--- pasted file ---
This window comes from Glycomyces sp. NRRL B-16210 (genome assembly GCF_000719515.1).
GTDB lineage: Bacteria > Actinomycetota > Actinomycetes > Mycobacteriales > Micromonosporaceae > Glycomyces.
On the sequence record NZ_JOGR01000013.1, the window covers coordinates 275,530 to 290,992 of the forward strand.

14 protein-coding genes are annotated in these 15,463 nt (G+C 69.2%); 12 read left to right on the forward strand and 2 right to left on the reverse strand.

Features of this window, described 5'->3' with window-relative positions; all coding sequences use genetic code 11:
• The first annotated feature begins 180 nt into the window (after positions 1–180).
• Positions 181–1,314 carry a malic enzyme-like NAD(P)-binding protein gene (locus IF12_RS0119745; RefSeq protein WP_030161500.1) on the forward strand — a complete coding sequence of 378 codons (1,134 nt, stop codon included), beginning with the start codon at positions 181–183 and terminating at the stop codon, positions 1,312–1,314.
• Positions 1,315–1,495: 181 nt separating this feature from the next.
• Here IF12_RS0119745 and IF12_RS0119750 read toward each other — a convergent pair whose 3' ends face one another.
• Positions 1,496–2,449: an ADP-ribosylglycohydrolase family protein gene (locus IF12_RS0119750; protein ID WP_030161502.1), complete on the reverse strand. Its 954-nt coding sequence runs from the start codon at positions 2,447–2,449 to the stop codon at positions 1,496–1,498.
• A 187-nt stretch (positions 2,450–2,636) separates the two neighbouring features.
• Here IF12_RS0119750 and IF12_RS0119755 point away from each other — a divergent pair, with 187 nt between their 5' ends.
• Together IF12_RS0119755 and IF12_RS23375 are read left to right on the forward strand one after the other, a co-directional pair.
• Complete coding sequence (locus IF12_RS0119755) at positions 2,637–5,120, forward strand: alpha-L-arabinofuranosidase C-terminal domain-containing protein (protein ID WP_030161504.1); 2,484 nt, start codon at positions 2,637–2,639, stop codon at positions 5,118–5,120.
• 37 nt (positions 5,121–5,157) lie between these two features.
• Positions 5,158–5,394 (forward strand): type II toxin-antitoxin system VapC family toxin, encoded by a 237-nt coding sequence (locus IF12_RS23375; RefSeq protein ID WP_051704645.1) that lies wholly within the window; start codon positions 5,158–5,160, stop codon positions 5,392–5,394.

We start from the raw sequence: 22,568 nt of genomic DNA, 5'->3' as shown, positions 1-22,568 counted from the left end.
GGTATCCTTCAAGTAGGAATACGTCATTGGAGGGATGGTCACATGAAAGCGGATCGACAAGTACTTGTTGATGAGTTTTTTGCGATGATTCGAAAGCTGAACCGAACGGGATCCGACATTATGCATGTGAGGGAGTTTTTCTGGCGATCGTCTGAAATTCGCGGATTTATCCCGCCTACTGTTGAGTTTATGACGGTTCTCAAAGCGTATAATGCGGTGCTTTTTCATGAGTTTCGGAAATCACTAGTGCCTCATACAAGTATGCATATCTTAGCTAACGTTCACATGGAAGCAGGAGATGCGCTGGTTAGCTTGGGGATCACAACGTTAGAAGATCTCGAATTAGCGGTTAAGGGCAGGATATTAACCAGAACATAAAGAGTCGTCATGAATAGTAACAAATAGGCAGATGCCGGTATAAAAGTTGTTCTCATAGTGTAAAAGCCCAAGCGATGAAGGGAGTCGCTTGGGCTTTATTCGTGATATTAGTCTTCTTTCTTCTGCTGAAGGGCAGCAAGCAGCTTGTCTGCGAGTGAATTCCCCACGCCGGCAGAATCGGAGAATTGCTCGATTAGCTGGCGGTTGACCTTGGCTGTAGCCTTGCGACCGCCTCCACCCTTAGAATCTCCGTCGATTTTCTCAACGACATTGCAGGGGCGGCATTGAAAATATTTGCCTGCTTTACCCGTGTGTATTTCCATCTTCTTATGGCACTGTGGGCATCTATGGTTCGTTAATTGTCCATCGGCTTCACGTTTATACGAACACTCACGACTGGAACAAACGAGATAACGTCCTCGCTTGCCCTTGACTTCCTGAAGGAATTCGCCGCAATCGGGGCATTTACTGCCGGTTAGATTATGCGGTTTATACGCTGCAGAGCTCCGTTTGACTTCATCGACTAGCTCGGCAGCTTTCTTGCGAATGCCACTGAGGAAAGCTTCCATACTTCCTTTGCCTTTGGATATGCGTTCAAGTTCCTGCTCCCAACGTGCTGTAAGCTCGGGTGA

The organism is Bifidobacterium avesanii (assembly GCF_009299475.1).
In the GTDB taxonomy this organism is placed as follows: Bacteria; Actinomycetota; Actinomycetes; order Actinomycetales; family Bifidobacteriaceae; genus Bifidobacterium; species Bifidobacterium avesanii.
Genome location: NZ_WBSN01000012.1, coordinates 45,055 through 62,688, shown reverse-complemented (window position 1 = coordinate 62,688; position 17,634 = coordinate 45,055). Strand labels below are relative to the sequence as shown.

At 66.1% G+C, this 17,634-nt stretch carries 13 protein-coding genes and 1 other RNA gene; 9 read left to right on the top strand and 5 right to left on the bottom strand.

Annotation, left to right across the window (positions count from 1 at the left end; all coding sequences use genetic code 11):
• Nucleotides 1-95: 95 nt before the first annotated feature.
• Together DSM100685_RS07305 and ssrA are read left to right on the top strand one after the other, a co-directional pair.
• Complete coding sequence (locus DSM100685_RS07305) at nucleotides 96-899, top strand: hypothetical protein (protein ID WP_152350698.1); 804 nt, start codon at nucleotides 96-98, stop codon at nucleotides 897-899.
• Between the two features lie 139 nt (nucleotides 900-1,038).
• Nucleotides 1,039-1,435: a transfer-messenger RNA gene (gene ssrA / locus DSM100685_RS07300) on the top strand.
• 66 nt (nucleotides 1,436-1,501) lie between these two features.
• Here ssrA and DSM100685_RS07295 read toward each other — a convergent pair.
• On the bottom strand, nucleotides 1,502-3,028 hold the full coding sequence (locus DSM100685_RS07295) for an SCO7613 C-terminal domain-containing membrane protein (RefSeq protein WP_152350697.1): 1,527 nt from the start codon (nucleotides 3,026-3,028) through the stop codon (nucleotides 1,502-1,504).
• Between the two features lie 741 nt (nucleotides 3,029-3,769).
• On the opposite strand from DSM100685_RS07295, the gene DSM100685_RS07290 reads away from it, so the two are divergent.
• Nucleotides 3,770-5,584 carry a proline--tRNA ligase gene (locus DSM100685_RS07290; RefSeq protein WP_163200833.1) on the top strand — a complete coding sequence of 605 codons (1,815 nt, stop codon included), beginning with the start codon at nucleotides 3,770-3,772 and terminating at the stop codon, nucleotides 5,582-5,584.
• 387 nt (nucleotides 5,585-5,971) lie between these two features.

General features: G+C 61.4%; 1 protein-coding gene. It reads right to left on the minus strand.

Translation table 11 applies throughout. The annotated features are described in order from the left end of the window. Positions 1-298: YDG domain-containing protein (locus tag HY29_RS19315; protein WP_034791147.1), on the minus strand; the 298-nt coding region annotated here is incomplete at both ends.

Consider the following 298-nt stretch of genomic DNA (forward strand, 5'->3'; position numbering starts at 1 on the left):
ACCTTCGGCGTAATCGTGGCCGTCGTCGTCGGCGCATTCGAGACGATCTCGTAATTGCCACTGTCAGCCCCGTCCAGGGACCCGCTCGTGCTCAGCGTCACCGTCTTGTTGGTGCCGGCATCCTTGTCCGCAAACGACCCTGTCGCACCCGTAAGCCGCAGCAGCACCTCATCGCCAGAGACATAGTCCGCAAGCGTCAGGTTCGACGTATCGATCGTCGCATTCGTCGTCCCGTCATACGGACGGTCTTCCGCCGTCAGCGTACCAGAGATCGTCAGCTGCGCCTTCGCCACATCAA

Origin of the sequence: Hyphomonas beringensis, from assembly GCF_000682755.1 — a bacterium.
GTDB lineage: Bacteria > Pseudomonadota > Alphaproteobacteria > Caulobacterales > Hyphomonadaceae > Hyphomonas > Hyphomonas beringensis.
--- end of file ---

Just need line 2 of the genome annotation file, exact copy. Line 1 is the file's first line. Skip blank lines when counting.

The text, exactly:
GTDB lineage: Bacteria > Actinomycetota > Actinomycetes > Mycobacteriales > Micromonosporaceae > Glycomyces.